Category : Women's Hub
Author : Sana Rubiyana

Sana Rubiya

Psychologist and Rational Emotive Cognitive Behavior Therapist.
sanarubiana@gmail.com

In a more extreme form, intimacy anorexia can be a form of emotional abuse, although it’s important to not conflate the two issues. Emotional abuse entails non-physical actions that are meant to control or isolate a person. These actions are intentional and can include any combination of threats, privacy violations, jealousy, intimidation, criticism, and hostility.

Dr Doug Weiss uses intimacy anorexia to describe patterns of people “withholding emotional, spiritual and sexual intimacy” within their romantic relationships. Both partners in this dynamic experience sadness and hurt and the recipient generally feels lonely. Intimacy anorexia can emerge from poor attachment patterns and trauma responses- someone might not even be aware of the implications of their withholding behaviour.

In a more extreme form, intimacy anorexia can be a form of emotional abuse, although it’s important to not conflate the two issues. Emotional abuse entails non-physical actions that are meant to control or isolate a person. These actions are intentional and can include any combination of threats, privacy violations, jealousy, intimidation, criticism, and hostility.

Is it a real condition?

Intimacy anorexia isn’t categorized within the Diagnostic and Statistical Manual of Mental Disorders (DSM). Therefore, it isn’t established as an official mental health diagnosis. It also isn’t an issue that all therapists or health providers treat. However, many couples and relational therapists recognize symptoms of intimacy anorexia in their work, even if they use different terms to describe the pattern.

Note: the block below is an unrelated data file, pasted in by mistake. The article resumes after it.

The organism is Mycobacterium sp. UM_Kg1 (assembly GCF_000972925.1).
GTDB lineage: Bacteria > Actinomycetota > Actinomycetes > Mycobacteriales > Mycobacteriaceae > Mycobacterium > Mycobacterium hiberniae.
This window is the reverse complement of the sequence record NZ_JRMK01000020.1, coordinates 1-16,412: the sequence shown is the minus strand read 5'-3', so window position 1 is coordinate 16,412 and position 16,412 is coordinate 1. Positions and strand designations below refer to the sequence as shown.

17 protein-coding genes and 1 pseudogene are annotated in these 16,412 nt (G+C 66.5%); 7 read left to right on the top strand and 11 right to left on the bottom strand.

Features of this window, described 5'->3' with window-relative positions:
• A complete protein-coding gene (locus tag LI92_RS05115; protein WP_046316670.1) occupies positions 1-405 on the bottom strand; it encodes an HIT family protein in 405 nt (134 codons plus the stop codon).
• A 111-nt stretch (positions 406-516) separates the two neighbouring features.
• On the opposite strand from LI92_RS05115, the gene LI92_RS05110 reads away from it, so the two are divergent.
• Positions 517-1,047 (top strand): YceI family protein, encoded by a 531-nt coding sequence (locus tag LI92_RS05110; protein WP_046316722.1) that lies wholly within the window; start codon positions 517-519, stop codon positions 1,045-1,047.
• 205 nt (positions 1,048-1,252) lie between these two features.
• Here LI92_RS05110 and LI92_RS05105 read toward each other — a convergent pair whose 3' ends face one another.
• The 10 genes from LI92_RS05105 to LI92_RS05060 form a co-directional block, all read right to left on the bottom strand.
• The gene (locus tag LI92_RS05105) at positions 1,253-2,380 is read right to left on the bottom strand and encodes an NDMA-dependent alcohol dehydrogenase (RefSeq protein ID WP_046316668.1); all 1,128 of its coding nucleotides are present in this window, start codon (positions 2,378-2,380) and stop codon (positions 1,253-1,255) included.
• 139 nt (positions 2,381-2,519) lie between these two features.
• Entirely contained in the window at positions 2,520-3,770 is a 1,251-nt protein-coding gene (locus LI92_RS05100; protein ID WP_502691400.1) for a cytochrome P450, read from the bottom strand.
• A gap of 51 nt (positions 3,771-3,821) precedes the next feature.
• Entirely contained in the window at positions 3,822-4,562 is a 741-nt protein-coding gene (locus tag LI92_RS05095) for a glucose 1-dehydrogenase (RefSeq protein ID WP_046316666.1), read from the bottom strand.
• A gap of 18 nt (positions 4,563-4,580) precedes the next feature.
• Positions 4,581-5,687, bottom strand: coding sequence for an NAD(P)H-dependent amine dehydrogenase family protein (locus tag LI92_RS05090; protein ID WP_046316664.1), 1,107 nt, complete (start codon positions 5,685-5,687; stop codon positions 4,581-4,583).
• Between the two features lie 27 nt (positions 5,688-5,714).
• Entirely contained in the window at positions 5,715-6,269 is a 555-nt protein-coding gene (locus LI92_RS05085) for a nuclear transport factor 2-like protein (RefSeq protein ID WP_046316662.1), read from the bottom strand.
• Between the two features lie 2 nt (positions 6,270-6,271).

Common signs:

Staying intentionally busy
Withholding affection
Being overly critical
Staying surface level
Acting like roommates
Projecting blame onto the partner
Having mood swings

What causes it?

It likely stems from a combination of individual temperament, past relationship problems and trauma.

Sexual trauma can significantly impact relationships, self-esteem, and emotional wellness. This applies regardless of when the trauma occurred. Someone might withhold intimacy because the idea of intimacy genuinely scares them. They might also withhold intimacy if parts of their current trauma remind them of past abuse.
When a parent doesn’t attune well to their child’s needs, that child may grow up with an insecure attachment style, which can result in adult attachment disorders and other attachment issues. Intimacy anorexia is just one of those attachment issues that may emerge. The individual doesn’t know how to express love and affection.
Poor role models- like attachment patterns, and intimacy anorexia can sometimes be a learned

behaviour passed down intergenerationally. How people observe their caregivers’ behaviour can directly impact how they behave in relationships later in life. If someone watched patterns that mimicked intimacy anorexia- or they grew up in households where chaos was prevalent- they may adopt similar tactics themselves.

 Tips for overcoming-

Seeking trauma support
Focus on strengthening emotional intimacy.
Practice having gratitude for your partner.
Spend more quality time together.
Recognize withdrawal patterns.
Reevaluate the relationship.

How can therapy help with intimacy anorexia?
Individual therapy is most helpful if you want specific trauma support or if you’ve identified internal issues contributing to your relationship’s dynamic. Couples or marriage counselling also helps couples improve intimacy problems. Marriage counselling works by showing patterns and how they both play a role within a specific dynamic. Neither party is entirely blamed for a specific behaviour, and each person is encouraged to reflect and take action to change. If the issues are specific to sexual function, sex therapy may be beneficial.

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